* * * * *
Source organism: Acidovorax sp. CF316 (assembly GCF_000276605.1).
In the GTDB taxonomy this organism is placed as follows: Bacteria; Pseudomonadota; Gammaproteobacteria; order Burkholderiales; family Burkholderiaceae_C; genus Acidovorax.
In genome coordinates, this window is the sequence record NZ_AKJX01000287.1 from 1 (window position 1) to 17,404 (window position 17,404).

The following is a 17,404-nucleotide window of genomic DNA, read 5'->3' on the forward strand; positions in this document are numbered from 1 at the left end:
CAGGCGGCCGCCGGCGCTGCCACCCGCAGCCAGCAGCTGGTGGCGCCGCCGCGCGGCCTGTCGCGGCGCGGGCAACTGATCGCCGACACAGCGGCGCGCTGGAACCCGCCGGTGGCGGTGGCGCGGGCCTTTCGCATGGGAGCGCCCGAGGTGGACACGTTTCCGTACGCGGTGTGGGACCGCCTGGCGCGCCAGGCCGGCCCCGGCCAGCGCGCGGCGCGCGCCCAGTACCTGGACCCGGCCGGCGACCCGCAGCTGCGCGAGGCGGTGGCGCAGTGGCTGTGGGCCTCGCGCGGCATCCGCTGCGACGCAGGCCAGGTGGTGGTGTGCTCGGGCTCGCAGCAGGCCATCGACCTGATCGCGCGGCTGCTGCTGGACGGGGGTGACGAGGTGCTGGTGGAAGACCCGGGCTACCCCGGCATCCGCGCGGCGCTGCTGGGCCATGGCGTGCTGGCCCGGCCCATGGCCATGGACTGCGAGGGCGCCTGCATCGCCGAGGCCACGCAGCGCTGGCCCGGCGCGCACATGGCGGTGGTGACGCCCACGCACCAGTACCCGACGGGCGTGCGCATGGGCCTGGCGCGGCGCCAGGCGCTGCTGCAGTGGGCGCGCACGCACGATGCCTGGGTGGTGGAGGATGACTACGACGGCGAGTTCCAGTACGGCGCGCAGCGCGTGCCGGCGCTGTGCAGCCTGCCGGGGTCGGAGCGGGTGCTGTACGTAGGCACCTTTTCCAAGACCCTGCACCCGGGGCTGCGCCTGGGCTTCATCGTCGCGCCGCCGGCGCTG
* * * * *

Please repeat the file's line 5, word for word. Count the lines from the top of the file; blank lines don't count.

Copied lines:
CAGGCGGCCGCCGGCGCTGCCACCCGCAGCCAGCAGCTGGTGGCGCCGCCGCGCGGCCTGTCGCGGCGCGGGCAACTGATCGCCGACACAGCGGCGCGCTGGAACCCGCCGGTGGCGGTGGCGCGGGCCTTTCGCATGGGAGCGCCCGAGGTGGACACGTTTCCGTACGCGGTGTGGGACCGCCTGGCGCGCCAGGCCGGCCCCGGCCAGCGCGCGGCGCGCGCCCAGTACCTGGACCCGGCCGGCGACCCGCAGCTGCGCGAGGCGGTGGCGCAGTGGCTGTGGGCCTCGCGCGGCATCCGCTGCGACGCAGGCCAGGTGGTGGTGTGCTCGGGCTCGCAGCAGGCCATCGACCTGATCGCGCGGCTGCTGCTGGACGGGGGTGACGAGGTGCTGGTGGAAGACCCGGGCTACCCCGGCATCCGCGCGGCGCTGCTGGGCCATGGCGTGCTGGCCCGGCCCATGGCCATGGACTGCGAGGGCGCCTGCATCGCCGAGGCCACGCAGCGCTGGCCCGGCGCGCACATGGCGGTGGTGACGCCCACGCACCAGTACCCGACGGGCGTGCGCATGGGCCTGGCGCGGCGCCAGGCGCTGCTGCAGTGGGCGCGCACGCACGATGCCTGGGTGGTGGAGGATGACTACGACGGCGAGTTCCAGTACGGCGCGCAGCGCGTGCCGGCGCTGTGCAGCCTGCCGGGGTCGGAGCGGGTGCTGTACGTAGGCACCTTTTCCAAGACCCTGCACCCGGGGCTGCGCCTGGGCTTCATCGTCGCGCCGCCGGCGCTG